On weekdays at 19.00, the channel shows a 30-minute global news programme called World News Today, simulcast with and produced by BBC World News. It screens a number of documentaries such as The Century of the Self and The Trials of Henry Kissinger. The channel is also home to many political travel shows such as Holidays in the Axis of Evil which features investigative journalism.

Drama has given the channel some of its most popular programmes, with The Alan Clark Diaries (2003) and Kenneth Williams: Fantabulosa! (2006) being among the highest rated, with over 800,000 viewers. The 18 March 2008, broadcast of The Curse of Steptoe brought the channel its highest audience figures, estimated as 1.41 million viewers, a 7% share of multichannel audiences between 9pm and 10.05pm, based on overnight returns.[5] The official audience figures for the broadcast, including time-shifting, were later published as 1,625,000.[6] Another notable production was a live re-make of the 1953 science-fiction serial The Quatermass Experiment, adapted from the original scripts into a single, two-hour version (though on the night it in fact underran considerably, lasting less than 1 hour 40 minutes), broadcast on the evening of Saturday 2 April 2005. Discounting BBC Four's previous live relays of theatrical Shakespeare productions, this was the first live made-for-television drama to be broadcast by the BBC for twenty years.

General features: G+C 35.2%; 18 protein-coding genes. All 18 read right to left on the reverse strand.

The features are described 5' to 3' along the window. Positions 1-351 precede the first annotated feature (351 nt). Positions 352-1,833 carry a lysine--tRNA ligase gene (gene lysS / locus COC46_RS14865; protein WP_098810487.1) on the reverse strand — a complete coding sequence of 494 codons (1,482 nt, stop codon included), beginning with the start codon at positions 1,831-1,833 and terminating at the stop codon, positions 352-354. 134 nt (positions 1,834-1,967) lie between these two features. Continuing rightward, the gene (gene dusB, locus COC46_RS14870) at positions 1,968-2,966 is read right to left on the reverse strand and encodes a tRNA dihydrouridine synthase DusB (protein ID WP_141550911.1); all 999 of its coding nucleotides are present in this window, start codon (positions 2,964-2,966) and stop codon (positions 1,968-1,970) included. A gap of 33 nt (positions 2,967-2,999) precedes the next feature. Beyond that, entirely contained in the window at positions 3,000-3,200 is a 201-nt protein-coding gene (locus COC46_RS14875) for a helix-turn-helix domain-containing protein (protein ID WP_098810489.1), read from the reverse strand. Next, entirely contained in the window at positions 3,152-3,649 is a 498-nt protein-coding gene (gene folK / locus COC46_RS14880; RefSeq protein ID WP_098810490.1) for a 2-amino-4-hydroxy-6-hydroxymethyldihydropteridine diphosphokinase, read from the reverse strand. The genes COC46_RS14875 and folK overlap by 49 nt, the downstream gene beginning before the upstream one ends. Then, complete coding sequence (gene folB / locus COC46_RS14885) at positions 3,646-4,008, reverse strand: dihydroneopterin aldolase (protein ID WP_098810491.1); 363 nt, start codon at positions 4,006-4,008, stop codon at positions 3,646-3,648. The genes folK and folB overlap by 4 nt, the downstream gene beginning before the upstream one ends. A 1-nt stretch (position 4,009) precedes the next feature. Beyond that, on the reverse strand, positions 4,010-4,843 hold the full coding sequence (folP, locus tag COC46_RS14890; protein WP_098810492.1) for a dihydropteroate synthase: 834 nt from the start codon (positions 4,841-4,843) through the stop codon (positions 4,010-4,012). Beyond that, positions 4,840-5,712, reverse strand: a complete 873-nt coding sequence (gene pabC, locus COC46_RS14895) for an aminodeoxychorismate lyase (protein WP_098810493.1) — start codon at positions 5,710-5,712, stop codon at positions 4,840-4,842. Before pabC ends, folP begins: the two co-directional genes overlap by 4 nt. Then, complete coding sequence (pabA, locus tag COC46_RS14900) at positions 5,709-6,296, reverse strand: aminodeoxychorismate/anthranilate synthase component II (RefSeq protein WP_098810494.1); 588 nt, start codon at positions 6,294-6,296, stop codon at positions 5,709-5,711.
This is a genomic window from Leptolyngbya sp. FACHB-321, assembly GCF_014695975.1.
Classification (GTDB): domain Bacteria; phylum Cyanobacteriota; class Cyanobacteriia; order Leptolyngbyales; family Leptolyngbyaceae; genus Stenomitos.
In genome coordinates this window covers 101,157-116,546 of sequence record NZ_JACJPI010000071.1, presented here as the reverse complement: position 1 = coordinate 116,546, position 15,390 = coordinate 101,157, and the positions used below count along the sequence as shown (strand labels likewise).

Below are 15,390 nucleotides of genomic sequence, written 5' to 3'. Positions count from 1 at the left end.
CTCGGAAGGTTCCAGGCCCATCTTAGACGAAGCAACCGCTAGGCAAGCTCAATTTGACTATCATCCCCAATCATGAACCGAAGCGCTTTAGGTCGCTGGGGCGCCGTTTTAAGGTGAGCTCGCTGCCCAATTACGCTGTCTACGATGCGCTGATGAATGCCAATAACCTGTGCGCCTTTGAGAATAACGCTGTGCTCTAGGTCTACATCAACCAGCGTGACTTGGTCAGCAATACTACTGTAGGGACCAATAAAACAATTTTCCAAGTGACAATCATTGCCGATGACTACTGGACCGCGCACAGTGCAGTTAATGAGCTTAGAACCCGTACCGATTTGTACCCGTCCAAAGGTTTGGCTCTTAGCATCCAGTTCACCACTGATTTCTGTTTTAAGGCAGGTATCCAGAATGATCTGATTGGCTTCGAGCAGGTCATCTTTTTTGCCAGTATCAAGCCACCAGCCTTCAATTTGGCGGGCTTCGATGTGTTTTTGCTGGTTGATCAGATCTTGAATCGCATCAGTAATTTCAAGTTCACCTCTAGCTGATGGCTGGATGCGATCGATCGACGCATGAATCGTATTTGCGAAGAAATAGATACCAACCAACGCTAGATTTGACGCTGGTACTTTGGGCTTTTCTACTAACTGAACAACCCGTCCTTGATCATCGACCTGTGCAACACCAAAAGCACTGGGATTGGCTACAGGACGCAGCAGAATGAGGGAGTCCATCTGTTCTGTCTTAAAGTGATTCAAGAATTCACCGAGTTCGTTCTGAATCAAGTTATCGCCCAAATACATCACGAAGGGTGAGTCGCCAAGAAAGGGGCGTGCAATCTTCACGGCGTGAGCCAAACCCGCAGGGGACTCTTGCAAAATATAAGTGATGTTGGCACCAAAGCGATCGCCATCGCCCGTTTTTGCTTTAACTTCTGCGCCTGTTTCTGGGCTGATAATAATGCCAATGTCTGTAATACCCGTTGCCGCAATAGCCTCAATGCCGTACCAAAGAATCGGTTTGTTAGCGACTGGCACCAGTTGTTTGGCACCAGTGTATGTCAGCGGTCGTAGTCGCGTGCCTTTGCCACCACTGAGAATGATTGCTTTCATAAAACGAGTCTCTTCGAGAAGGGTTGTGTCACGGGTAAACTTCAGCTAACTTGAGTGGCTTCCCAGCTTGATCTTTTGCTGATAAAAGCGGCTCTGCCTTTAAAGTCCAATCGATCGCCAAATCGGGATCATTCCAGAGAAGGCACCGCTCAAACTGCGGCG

Another notable programme broadcast on BBC Four is Charlie Brooker's Screenwipe it contains reviews of current shows, as well as stories and commentary on how television is produced. The show is presented by broadcaster Charlie Brooker.

According to BARB the comedy panel game QI has the highest ratings of any show on BBC Four.[7]

At the Edinburgh International Television Festival, BBC Four won the Non-Terrestrial Channel of the Year award in 2004 and 2006.

On the Freeview digital terrestrial television platform, BBC Four is broadcast in a statistically multiplexed stream in Multiplex B that timeshares with the CBeebies channel; broadcasting from 7 pm to about 4 am every day.

On-screen identity

The channel's initial series of idents were generated dynamically reflecting the frequencies of the continuity announcers' voice or of backing music and were designed by Lambie-Nairn. As a result, no two idents were ever the same.